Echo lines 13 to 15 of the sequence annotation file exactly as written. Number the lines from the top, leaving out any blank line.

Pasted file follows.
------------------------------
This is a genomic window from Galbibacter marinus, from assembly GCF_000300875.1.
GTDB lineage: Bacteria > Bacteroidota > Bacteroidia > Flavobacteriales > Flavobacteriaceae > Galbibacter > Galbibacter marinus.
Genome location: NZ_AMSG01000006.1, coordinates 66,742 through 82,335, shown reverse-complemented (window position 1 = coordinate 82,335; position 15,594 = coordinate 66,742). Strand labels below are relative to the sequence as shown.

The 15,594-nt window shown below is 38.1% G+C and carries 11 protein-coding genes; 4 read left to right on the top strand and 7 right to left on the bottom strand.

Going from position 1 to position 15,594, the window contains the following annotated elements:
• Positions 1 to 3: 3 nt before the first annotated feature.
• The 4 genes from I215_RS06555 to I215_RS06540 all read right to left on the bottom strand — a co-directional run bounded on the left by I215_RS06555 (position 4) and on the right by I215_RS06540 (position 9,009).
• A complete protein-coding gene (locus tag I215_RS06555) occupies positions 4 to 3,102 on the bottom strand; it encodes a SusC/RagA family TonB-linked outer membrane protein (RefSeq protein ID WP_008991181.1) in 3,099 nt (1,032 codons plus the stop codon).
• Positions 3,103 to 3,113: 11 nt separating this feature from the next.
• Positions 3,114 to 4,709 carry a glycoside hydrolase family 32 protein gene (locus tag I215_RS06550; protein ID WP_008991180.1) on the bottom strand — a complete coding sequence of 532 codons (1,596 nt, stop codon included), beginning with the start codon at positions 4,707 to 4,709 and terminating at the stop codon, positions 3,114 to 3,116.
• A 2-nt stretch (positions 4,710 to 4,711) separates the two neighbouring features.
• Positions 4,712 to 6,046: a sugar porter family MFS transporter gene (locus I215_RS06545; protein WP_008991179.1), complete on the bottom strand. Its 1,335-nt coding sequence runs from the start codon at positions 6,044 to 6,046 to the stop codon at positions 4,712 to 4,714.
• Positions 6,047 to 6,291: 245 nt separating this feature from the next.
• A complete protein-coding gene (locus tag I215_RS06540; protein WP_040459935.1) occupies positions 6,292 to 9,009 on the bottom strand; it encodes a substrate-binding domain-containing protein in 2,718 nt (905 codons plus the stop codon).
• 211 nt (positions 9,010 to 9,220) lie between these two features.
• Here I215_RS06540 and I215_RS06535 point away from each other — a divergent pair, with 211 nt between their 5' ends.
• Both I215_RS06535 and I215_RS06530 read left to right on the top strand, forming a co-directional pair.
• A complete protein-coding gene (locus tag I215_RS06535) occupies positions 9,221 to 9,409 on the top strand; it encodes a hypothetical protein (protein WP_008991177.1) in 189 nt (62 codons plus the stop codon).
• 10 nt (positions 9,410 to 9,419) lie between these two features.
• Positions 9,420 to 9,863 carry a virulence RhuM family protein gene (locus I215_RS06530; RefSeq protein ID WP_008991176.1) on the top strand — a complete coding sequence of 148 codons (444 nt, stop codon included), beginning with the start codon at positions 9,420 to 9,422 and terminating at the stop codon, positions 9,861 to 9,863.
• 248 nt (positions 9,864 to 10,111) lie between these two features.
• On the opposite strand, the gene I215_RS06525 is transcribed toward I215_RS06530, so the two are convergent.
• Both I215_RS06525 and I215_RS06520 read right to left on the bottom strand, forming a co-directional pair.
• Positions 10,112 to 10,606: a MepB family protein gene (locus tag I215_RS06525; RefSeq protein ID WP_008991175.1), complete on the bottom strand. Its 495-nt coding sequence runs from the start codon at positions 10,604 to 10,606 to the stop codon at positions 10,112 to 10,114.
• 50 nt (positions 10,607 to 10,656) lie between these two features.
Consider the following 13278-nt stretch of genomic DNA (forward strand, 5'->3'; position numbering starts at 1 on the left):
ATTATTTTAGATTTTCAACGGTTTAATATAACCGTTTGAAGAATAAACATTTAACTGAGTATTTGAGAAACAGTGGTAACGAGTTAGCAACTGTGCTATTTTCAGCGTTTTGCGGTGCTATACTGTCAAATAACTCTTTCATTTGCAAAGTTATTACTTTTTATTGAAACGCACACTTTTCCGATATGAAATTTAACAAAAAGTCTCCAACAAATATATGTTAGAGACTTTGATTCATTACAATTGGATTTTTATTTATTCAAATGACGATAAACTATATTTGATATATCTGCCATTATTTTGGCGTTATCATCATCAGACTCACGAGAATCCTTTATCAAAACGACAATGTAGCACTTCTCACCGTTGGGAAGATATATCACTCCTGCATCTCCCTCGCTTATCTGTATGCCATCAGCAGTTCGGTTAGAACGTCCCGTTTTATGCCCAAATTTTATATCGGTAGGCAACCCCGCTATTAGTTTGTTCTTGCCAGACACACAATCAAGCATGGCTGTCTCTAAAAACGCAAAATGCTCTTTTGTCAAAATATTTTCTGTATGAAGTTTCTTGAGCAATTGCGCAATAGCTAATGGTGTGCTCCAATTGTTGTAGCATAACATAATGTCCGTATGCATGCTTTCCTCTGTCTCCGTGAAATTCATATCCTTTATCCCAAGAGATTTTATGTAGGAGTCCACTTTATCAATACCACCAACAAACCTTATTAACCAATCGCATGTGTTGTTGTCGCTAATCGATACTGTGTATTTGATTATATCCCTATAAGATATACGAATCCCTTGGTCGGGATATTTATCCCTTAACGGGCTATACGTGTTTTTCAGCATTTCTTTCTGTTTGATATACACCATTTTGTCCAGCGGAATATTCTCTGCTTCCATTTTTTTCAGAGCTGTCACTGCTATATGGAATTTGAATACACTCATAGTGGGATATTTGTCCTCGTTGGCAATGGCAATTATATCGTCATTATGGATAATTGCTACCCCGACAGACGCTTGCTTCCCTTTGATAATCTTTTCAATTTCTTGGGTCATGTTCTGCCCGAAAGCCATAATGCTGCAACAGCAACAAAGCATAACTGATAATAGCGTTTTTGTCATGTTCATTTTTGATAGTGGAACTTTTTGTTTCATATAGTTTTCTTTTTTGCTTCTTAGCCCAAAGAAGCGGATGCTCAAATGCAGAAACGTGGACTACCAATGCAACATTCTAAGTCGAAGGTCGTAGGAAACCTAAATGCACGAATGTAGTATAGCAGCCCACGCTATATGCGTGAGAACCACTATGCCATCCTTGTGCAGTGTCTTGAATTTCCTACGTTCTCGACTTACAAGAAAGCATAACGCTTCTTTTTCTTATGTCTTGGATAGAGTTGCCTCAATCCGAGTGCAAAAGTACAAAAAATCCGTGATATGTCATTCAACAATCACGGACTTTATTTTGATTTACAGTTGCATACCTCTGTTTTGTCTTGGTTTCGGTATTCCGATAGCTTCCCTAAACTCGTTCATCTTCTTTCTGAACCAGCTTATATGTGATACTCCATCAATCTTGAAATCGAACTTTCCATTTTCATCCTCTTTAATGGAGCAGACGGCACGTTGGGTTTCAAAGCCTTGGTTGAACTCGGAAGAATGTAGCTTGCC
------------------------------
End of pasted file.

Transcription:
• Positions 6,047 to 6,291: 245 nt separating this feature from the next.
• A complete protein-coding gene (locus tag I215_RS06540; protein WP_040459935.1) occupies positions 6,292 to 9,009 on the bottom strand; it encodes a substrate-binding domain-containing protein in 2,718 nt (905 codons plus the stop codon).
• 211 nt (positions 9,010 to 9,220) lie between these two features.